Figures of tunisian handcraft

Aly-Bellegua

Artisan painter

At the dawn of independence, even though we turned away from a lifestyle that now seems outdated, Aly BELLEGHA delivers handicraft to date with determination, infusing the tradition a second life.

He is also working with the task of compiling an inventory of trades and objects. His passion for object makes him a collector and transformed his studio into a real museum. "Les métiers" Gallery presents a different way of conceiving the utility craft object, diverting it from its primary role and offering another way of being.

The object, in the hands of this artist, reached a new status as a work of art when it is integrated in his paintings.

Aly BELLAGHA’s Painting is largely inspired by this craft that has fed its modernity.

Guild Master Habib Basly

The Kairouan Chandeliers

Habib Basly was born on 26 December 1913 in Koirouan. He inherited the title of guild master of the brassware makers in 1946 oafter the death of his father Mahmoud Basty. Who had succeeded guild master All Zribi.

Though he swore that he had never known how to put together a chandelier when his father was alive, he greatly valued his title of guild master of the brassware makers In 1962, he set up business in Tunis at 31 Avenue de La Liberté, and devoted himself entirely to brassware making, more precisely the manufacturing of Kairouan chandeliers.

Indeed, he is the man who turned chandelier making into a real trade, and invented a host of tools of his own, some of which are real gadgets, like the blower, used to point bits of glass with a minimum amount of pain.

The chandelier making trade, which developed in the 1970s and 1980s along with tou-rism in Tunisia, brings together several specialties: glass making brass working (using copper and zinc), painting, and an inkling of the artist's craft Habib Basly won several awards.

Including the best worker award At the dawn of the New Era In 1987. The President of the Republic paid tribute to him at the Handicrafts 'rode Show. His chandeliers adorn and light up most of our hotels.

He passed away on 19 August 1991. At present, one of his grandsons is carrying on the tradition at to Artisans' Village in Den Den

MOHAMED EL ABASSI

A Master Craftsman in Checheya Making

Mohamed El Abassi and Co is one of the oldest Tunisian firms in the making of pure (merino) weal, top quality checheyas (hats). It is located near the Hamouda Pacha Mosque In the medina, the old city of Tunis.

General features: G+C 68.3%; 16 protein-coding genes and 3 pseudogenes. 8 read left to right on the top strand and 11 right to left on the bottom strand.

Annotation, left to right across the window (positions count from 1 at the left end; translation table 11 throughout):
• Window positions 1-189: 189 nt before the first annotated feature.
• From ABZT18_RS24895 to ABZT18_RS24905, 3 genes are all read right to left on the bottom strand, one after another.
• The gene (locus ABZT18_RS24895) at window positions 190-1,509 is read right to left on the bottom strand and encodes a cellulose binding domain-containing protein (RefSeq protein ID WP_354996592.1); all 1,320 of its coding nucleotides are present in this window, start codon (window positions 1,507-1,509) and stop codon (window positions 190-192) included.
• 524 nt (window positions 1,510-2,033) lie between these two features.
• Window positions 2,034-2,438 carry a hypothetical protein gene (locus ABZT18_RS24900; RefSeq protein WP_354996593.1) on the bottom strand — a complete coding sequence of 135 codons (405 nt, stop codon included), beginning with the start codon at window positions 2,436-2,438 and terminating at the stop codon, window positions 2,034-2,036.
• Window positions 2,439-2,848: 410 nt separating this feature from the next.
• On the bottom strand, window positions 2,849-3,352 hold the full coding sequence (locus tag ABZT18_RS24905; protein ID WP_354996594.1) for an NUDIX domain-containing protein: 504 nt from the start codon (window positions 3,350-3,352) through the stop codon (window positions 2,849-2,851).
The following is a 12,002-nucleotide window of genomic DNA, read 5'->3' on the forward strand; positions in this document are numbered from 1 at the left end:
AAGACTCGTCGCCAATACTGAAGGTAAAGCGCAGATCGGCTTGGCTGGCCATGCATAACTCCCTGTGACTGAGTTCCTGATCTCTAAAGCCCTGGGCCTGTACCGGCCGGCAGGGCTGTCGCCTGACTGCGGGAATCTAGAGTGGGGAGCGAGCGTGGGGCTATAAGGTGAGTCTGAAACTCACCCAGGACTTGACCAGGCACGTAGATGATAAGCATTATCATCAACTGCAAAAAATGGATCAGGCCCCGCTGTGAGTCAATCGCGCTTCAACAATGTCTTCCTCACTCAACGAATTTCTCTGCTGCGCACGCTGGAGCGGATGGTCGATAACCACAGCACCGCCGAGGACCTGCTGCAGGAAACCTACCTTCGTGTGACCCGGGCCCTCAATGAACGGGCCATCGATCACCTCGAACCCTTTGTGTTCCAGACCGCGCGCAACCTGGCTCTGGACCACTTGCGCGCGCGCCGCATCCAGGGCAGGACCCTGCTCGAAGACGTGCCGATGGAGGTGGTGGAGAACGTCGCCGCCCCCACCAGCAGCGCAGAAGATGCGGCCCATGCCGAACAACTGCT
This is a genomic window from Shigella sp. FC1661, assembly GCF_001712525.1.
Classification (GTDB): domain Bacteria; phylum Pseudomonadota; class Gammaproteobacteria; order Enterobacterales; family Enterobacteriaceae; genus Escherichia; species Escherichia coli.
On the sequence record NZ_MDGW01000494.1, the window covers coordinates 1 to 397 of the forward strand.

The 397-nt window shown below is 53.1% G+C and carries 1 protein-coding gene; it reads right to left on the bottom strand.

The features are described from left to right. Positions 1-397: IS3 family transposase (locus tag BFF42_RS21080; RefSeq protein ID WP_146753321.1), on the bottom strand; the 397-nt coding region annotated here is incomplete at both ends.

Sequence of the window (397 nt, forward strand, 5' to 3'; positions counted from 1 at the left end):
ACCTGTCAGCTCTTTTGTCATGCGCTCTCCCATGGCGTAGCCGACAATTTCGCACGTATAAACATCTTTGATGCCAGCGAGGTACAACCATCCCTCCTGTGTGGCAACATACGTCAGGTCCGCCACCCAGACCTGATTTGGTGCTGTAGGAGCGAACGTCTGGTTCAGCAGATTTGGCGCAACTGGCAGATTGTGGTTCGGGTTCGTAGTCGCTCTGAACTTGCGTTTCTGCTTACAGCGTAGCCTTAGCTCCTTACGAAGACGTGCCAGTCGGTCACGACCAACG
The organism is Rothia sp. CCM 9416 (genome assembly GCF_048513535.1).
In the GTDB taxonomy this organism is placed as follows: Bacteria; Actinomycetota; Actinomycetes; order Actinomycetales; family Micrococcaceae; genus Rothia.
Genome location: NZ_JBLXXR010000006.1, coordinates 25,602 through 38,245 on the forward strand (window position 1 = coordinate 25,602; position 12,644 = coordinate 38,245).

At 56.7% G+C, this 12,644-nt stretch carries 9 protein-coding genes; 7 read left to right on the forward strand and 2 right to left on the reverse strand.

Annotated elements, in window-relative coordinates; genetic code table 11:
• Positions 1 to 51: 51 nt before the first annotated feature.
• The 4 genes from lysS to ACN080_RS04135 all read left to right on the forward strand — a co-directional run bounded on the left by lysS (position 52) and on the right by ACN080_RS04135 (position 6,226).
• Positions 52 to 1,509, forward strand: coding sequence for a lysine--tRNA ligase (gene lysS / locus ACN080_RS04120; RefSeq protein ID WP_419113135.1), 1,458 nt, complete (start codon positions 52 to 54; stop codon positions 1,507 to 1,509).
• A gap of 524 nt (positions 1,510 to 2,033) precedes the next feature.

The firm's founder was the late Mohamed El Abassi, who was born on 3 October 1930 and died on 3 October 2000. He had learnt his trade -originating from Andalusia- in his early youth from his father the late Arbi El Abassi, an experienced professional and a master craftsman in the trade of CheCheya making. He was elected guild master of the che¬cheya making trade in 1990.

Since October 2000 his daughter Aida has taken over the firm's management and administration.

Foisted in 1945, the firm provides direct or indirect employment to several hundred people, particularly in the Tunis, Ariana and Bizerta regions.

70% of the firm's products are designed for exportation, mostly to African countries and Libya; the remainder is for home consumption.

Since its establishment, Mohamed El Abassi and Co has received several awards and prizes:

  • The President of the Republic's Award in 1997
  • The Best Recommended Shop Award in 2000 and 2001
  • High standards and respect for traditional requirements are the firm’s distinctive features

 

 

Hmida Ouahada, Weaver

A Passion For Handicrafts

Born in Gafsa, Hmida Ouohada, weaver, made murals in Gafsa weave that earned him the admira¬tion of connaisseurs. His Gafsa klims and his Aouled Boussaid mergoums have designs Inspired by regional customs, such as scenes represen¬ting marriages, souks or caravans. He also wove portraits of famous scholars, such as ibnu Sina (Avicenna) or Pasteur.

He had a passion for handcrafts in the region, and was creative and inventive in his work.

At a very early age, on 1 December 1953, he joined the Tunisian Crafts Office. In 1965, he was appointed regional administrator of the National handicrafts Office, a position he held for over twenty years.

After his retire-ment, he continued his creative work and his training and advisory activities until his death on 6 February 2001